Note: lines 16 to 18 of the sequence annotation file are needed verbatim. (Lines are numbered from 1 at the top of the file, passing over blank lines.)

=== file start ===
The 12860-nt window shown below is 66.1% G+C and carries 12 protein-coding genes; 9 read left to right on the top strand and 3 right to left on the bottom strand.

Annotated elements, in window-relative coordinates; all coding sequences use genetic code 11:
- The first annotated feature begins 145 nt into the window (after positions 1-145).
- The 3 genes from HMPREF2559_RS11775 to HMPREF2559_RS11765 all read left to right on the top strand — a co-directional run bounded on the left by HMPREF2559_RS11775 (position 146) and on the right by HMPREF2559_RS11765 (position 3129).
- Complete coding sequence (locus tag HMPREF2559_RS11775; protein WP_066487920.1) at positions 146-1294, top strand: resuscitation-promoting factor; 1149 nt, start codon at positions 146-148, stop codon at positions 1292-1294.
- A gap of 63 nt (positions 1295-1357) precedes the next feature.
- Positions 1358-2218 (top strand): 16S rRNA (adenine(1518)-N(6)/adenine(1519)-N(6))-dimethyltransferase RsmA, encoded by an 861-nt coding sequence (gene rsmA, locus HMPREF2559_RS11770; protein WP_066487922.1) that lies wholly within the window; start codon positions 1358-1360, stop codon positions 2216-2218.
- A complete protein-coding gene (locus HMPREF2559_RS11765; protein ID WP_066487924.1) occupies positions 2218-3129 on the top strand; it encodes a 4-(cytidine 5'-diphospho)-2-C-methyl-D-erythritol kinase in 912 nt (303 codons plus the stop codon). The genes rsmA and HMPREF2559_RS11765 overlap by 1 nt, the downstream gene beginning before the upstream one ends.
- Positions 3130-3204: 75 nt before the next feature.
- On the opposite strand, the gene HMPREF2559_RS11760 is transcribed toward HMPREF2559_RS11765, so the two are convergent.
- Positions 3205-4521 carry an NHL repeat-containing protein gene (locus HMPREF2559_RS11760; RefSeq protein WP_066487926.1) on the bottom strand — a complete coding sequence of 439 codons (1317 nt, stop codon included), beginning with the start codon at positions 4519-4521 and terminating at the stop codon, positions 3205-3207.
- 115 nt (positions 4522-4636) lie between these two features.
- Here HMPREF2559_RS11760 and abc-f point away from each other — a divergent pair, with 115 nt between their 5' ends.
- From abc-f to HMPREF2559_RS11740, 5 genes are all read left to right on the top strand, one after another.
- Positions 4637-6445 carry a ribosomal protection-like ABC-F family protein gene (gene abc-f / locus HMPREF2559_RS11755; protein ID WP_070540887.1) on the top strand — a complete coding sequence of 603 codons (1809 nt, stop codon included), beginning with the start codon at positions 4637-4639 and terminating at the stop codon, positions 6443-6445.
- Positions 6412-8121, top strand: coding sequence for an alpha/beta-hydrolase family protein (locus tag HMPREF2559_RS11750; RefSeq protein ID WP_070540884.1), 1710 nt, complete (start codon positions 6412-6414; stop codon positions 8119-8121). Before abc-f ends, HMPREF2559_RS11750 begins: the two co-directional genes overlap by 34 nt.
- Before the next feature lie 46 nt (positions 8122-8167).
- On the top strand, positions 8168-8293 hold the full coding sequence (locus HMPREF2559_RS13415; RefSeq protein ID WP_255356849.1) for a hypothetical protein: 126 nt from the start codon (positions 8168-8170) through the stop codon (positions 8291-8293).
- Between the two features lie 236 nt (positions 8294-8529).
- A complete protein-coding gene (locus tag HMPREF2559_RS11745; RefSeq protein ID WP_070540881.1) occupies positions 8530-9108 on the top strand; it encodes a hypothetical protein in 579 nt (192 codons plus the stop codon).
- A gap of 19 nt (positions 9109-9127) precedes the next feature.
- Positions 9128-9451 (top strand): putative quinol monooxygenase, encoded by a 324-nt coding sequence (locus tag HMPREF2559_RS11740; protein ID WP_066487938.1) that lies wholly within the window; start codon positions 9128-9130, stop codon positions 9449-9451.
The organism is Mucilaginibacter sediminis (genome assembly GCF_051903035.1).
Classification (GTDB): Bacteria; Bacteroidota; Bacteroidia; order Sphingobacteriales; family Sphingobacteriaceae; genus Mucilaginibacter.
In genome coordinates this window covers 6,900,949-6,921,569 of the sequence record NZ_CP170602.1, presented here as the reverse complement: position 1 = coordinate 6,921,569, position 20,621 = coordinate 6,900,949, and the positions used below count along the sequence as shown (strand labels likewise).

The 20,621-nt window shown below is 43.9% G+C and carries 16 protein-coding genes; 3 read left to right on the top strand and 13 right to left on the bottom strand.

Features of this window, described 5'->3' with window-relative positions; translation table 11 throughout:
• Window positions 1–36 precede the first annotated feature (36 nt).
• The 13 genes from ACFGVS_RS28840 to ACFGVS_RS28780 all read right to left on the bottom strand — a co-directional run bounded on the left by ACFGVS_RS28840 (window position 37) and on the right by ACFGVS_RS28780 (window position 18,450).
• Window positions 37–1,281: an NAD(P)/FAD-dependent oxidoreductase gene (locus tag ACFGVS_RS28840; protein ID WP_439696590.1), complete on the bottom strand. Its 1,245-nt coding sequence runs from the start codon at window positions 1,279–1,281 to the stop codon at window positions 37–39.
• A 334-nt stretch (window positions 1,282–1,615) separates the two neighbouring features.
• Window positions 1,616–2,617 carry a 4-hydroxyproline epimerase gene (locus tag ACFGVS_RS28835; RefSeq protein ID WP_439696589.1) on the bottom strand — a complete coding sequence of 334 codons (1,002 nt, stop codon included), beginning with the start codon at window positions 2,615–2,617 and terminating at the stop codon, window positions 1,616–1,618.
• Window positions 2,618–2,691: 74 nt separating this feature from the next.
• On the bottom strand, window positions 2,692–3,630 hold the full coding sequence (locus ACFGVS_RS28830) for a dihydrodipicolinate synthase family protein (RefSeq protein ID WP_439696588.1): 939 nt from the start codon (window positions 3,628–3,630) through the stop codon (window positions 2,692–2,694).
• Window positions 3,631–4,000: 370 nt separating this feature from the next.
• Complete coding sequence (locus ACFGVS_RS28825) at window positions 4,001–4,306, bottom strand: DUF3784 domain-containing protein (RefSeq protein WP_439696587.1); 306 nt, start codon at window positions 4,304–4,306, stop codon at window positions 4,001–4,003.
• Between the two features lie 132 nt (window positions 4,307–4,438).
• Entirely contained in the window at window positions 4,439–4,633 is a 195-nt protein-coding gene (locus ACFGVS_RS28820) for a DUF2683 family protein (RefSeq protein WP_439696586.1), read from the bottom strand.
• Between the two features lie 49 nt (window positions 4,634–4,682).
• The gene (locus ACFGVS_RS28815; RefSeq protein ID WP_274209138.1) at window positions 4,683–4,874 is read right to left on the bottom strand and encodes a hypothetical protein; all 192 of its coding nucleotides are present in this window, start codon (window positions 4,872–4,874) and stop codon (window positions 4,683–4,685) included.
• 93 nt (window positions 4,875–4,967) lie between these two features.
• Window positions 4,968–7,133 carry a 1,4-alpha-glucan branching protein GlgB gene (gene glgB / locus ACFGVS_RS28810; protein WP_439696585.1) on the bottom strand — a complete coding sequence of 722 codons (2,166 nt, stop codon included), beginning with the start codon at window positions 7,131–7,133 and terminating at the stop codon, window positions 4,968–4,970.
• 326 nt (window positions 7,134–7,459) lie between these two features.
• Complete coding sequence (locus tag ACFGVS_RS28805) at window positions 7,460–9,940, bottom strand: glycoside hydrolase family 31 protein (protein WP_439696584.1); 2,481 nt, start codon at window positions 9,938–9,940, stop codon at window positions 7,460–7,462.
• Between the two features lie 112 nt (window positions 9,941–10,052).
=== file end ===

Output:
- Positions 6412-8121, top strand: coding sequence for an alpha/beta-hydrolase family protein (locus tag HMPREF2559_RS11750; RefSeq protein ID WP_070540884.1), 1710 nt, complete (start codon positions 6412-6414; stop codon positions 8119-8121). Before abc-f ends, HMPREF2559_RS11750 begins: the two co-directional genes overlap by 34 nt.
- Before the next feature lie 46 nt (positions 8122-8167).
- On the top strand, positions 8168-8293 hold the full coding sequence (locus HMPREF2559_RS13415; RefSeq protein ID WP_255356849.1) for a hypothetical protein: 126 nt from the start codon (positions 8168-8170) through the stop codon (positions 8291-8293).